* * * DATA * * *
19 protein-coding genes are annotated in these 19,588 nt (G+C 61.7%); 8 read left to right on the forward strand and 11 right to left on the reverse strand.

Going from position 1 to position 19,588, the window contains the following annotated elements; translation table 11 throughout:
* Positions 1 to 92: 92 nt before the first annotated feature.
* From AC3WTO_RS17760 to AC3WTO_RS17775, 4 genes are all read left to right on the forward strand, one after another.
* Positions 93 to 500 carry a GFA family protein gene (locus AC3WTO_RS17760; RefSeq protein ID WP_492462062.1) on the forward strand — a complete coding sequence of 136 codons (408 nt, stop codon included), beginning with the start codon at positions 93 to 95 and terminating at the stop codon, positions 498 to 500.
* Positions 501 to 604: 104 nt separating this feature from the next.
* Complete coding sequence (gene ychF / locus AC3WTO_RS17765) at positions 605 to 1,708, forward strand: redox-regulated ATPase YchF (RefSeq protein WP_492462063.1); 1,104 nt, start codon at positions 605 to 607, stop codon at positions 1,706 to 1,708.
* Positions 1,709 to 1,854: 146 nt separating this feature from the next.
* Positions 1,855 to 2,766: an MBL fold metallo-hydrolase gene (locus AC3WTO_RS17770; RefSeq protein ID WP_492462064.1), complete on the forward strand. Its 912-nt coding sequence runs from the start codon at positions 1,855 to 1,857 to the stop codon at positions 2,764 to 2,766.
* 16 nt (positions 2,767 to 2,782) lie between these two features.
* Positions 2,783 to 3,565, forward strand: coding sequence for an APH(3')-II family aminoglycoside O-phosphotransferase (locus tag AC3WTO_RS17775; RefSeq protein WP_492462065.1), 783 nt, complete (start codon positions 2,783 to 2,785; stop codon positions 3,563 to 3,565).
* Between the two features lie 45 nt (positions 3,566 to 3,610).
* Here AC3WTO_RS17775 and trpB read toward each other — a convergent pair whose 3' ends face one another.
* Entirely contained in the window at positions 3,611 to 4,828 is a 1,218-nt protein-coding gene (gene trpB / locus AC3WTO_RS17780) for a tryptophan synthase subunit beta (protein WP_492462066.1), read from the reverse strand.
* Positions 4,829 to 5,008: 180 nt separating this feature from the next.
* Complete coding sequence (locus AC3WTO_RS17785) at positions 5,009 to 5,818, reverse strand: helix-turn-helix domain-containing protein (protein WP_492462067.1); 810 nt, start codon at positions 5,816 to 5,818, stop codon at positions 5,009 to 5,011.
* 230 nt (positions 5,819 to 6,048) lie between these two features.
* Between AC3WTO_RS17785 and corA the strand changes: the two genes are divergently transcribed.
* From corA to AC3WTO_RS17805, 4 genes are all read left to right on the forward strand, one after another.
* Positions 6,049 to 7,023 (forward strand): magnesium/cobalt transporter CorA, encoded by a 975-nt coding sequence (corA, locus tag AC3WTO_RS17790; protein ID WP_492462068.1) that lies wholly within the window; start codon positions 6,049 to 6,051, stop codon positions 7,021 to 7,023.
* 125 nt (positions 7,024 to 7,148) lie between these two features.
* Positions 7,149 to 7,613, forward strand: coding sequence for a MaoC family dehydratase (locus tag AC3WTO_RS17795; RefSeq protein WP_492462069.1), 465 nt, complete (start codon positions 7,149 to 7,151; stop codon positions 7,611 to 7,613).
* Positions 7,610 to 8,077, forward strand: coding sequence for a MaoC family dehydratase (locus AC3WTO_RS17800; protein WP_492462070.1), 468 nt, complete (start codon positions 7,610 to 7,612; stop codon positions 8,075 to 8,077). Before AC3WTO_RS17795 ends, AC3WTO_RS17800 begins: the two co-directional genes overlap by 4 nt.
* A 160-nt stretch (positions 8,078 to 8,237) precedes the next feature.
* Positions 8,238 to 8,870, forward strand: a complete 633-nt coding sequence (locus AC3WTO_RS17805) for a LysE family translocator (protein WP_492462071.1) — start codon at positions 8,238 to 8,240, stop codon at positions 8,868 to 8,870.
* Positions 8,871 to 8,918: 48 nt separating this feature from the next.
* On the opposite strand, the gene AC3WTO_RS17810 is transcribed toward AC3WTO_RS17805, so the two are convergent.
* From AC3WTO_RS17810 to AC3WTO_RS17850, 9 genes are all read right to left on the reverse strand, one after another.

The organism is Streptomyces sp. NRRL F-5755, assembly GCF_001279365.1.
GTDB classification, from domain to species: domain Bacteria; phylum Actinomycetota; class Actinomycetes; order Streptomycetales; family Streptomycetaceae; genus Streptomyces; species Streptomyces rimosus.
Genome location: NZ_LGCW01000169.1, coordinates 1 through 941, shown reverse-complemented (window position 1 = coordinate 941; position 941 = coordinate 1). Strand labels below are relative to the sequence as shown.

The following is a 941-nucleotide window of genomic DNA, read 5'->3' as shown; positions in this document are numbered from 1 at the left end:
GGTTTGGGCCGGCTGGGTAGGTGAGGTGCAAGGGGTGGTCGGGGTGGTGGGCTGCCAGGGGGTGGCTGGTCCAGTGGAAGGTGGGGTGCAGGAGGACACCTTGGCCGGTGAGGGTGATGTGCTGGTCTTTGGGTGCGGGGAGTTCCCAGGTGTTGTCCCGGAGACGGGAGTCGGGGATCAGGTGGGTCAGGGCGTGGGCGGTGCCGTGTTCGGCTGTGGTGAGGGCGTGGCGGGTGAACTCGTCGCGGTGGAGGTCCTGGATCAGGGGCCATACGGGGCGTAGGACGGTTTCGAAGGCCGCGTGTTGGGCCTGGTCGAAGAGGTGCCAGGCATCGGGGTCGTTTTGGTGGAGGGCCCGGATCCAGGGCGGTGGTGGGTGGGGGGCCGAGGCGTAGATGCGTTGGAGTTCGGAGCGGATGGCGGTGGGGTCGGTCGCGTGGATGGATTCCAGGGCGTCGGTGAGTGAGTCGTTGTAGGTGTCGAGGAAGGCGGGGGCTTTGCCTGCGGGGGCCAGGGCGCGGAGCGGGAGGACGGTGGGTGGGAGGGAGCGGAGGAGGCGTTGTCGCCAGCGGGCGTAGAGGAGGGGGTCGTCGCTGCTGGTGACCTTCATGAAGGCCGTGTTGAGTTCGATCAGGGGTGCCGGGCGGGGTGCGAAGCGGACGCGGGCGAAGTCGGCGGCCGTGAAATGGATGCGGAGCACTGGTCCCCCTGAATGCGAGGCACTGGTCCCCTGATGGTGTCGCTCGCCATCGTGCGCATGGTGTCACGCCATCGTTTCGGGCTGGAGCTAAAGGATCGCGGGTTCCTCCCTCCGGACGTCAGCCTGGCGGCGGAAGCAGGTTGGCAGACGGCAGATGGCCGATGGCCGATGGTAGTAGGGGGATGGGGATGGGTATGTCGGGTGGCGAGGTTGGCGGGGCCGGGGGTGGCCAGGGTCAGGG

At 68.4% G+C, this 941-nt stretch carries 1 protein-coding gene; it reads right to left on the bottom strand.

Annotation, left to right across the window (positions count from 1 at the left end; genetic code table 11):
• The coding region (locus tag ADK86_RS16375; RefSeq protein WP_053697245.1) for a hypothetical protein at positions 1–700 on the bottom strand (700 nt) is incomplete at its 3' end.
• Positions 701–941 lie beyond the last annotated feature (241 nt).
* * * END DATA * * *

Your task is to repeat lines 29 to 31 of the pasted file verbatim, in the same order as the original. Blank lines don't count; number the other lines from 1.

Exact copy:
The organism is Streptomyces sp. NRRL F-5755, assembly GCF_001279365.1.
GTDB classification, from domain to species: domain Bacteria; phylum Actinomycetota; class Actinomycetes; order Streptomycetales; family Streptomycetaceae; genus Streptomyces; species Streptomyces rimosus.
Genome location: NZ_LGCW01000169.1, coordinates 1 through 941, shown reverse-complemented (window position 1 = coordinate 941; position 941 = coordinate 1). Strand labels below are relative to the sequence as shown.